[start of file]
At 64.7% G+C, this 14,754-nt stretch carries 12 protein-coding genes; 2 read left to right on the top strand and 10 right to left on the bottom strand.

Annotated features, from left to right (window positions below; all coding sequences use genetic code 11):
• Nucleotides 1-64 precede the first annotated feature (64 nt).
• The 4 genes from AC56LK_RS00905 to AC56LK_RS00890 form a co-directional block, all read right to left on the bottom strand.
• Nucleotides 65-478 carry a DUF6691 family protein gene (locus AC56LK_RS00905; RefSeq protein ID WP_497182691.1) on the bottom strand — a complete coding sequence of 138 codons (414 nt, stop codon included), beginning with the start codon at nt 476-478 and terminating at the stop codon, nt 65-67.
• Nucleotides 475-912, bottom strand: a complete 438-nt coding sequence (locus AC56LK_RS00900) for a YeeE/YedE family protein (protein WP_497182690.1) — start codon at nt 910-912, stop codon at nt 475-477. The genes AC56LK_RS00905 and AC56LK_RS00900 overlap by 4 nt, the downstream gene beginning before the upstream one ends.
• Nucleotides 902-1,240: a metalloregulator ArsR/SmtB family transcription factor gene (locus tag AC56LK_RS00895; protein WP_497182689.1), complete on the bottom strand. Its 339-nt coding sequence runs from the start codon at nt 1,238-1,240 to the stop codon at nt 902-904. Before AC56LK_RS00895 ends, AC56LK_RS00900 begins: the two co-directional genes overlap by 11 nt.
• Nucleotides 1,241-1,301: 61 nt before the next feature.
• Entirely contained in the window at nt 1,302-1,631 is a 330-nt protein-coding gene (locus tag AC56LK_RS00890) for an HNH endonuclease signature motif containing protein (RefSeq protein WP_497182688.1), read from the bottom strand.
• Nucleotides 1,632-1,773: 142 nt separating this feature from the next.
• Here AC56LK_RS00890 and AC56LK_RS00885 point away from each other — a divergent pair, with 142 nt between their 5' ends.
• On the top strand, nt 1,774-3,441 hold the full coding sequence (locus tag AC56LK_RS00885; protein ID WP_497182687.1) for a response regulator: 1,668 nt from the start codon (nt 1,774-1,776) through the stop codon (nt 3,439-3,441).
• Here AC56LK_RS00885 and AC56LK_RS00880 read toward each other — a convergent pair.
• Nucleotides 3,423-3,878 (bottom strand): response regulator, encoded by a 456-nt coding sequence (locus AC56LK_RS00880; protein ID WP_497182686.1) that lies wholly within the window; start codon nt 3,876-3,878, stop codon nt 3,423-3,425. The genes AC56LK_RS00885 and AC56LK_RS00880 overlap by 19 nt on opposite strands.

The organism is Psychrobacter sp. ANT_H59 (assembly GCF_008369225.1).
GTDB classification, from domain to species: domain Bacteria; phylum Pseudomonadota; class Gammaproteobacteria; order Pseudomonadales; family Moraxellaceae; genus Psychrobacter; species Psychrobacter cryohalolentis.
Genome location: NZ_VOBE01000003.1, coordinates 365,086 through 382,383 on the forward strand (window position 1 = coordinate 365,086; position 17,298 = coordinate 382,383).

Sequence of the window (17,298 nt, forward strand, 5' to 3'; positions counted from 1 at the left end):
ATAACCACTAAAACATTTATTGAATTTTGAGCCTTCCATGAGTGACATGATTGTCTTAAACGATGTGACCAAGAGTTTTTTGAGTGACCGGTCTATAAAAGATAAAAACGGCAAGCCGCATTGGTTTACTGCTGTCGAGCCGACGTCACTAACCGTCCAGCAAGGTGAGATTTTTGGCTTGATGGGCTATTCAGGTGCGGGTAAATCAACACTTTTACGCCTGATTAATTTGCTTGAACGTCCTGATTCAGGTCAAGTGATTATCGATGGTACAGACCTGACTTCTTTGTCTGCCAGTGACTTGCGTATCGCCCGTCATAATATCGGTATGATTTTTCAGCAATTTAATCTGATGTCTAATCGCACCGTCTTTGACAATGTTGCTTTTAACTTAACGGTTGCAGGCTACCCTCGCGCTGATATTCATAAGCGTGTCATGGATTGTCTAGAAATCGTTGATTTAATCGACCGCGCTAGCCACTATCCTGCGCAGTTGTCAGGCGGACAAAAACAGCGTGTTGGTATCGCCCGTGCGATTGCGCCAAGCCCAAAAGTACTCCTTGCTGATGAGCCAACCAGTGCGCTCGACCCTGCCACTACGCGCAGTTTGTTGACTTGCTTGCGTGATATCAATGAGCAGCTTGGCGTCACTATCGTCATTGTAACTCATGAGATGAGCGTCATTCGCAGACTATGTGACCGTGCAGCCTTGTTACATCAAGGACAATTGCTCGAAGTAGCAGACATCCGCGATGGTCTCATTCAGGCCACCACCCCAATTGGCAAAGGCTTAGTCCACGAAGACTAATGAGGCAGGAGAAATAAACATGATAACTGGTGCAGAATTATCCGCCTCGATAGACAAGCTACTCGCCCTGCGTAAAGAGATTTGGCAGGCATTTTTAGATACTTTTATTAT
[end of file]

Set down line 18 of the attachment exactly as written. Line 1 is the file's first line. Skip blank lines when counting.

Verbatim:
Sequence of the window (17,298 nt, forward strand, 5' to 3'; positions counted from 1 at the left end):